Mr. Ibrahim stridently called for international companies with business interests in the Gulf to implement the highest standards of human rights when engaged in business in the Middle East. Following on this, he highlighted a European Union directive seeking to prevent Western companies from providing repressive governments with tools for monitoring online activism. In particular he called on Facebook to stop shutting down webpages promoting human rights organizations’ peaceful activities. He also called on Google to promote awareness about the case of Ahmed Mansoor, the imprisoned UAE activist, blogger, and winner of the prestigious Martin Ennals Award. But more than company support, what is needed, he said, is international support. Mr. Ibrahim highlight the plight of migrant workers, many of whom earn low wages, work in poor conditions, and lack options for unionization. He closed his remarks by calling on businesses to support and welcome civil society organizations working on human rights issues within the Gulf region.
The next speaker, Mr. Micek, addressed the threats and opportunities to businesses and civil society organisations in the Gulf region. As a reference point, he raised West European countries that export military grade spyware and otherwise engage with repressive governments. He noted that the nexus between companies and governments in the region has led to states to invade their residents’ privacy, an act that can lead to imprisonment and the deprivation of liberty. He used Ahmed Mansoor’s case as an example. The Emirati government targeted Mansoor because he is a human rights defender and internet activist. Using sophisticated spyware, officials tracked and monitored his social media. Micek observed that Mansoor’s case demonstrates the connection between the invasion of privacy and governments’ use of sophisticated spyware to restrict freedom of expression.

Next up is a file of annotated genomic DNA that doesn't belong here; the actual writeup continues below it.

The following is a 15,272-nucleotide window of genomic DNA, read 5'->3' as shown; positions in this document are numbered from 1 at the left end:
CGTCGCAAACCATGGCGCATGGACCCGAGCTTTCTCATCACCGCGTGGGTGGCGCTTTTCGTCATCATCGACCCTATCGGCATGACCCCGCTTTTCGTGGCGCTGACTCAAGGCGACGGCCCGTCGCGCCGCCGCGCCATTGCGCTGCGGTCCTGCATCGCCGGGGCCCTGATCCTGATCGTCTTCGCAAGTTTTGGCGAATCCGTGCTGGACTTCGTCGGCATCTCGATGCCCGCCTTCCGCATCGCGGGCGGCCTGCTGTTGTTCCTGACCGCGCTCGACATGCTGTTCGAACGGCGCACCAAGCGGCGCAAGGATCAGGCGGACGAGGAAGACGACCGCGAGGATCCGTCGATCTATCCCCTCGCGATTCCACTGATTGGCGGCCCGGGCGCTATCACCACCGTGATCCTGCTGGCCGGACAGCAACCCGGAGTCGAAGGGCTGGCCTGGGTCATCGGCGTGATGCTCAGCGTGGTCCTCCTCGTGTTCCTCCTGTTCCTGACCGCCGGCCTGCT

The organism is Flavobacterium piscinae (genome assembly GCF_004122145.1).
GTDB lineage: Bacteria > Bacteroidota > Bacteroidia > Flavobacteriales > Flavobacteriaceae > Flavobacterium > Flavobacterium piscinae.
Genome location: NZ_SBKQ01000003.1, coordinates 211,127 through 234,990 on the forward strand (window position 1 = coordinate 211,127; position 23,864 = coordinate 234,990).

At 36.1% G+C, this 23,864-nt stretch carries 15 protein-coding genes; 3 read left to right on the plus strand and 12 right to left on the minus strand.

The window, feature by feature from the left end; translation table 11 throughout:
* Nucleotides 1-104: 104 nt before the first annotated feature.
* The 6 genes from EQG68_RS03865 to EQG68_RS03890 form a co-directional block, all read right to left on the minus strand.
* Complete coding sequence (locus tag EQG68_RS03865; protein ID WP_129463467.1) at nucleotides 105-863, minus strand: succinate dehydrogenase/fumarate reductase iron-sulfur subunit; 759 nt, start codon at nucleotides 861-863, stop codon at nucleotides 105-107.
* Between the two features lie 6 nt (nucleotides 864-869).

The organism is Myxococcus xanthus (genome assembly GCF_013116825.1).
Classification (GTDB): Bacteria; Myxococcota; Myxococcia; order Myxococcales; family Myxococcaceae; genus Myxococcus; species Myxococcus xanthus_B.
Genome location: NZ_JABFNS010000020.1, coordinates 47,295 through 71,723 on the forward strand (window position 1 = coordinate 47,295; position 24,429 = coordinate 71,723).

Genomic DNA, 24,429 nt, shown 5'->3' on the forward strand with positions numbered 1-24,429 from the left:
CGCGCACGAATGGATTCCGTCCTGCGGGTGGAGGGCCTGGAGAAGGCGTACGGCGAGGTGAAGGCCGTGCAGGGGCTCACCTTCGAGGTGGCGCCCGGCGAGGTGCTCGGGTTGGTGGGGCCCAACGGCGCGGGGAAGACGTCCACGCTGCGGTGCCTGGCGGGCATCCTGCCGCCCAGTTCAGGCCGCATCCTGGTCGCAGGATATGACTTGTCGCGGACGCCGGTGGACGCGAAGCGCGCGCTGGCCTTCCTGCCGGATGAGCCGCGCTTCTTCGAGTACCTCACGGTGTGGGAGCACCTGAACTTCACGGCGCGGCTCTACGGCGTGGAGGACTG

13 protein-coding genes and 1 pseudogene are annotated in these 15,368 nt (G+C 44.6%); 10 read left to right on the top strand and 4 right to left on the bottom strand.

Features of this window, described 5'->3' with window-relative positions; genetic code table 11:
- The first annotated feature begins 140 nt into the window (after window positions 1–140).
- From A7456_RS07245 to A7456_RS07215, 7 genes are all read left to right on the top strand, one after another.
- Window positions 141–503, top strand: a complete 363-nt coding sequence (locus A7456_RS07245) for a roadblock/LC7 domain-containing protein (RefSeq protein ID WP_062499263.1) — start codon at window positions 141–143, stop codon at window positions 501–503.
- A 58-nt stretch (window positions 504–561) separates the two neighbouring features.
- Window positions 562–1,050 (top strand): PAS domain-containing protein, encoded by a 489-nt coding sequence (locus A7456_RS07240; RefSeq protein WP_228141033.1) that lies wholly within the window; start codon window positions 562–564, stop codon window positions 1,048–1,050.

He remarked that surveillance technologies often escape regulations in states such as Tunisia and Egypt. He stressed the urgent need for surveillance technology companies to ensure that human rights conditions become part of their business models and sales. He cited a leaked government report documenting lobbying by nine states including Ireland, Poland, the United Kingdom, and Czech Republic – potentially in reaction to the EU directive cited by Khalid – to weaken human rights regulations on businesses. Without such government recommendation, Micek noted that it is becoming increasingly important for companies to consider which of their technologies are appropriate for exporting. He called for massive reforms in the interest of transparency and accountability. Within this context, he stressed the need to regulate procurement practices while highlighting that both exporting and importing parties have responsibilities to ensure the procurement process abides by international human rights norms. He also noted there is a trend in telecommunications companies shutting down their networks and services in certain areas, depriving residents of their right to freedom and expression. The internet blackout in Duraz, Bahrain is one such case.
He concluded his remarks by noting that the Digital Rights Corporate X Survey seeks to examine the performance of companies in the Gulf region. He revealed that companies operating in Qatar, in particular, fail to disclose necessary information despite the presence of a rather comprehensive data protection law. He highlighted that in accordance with the UN Guiding Principle No. 4, “state owned businesses have heightened responsibilities to respect and protect human rights.”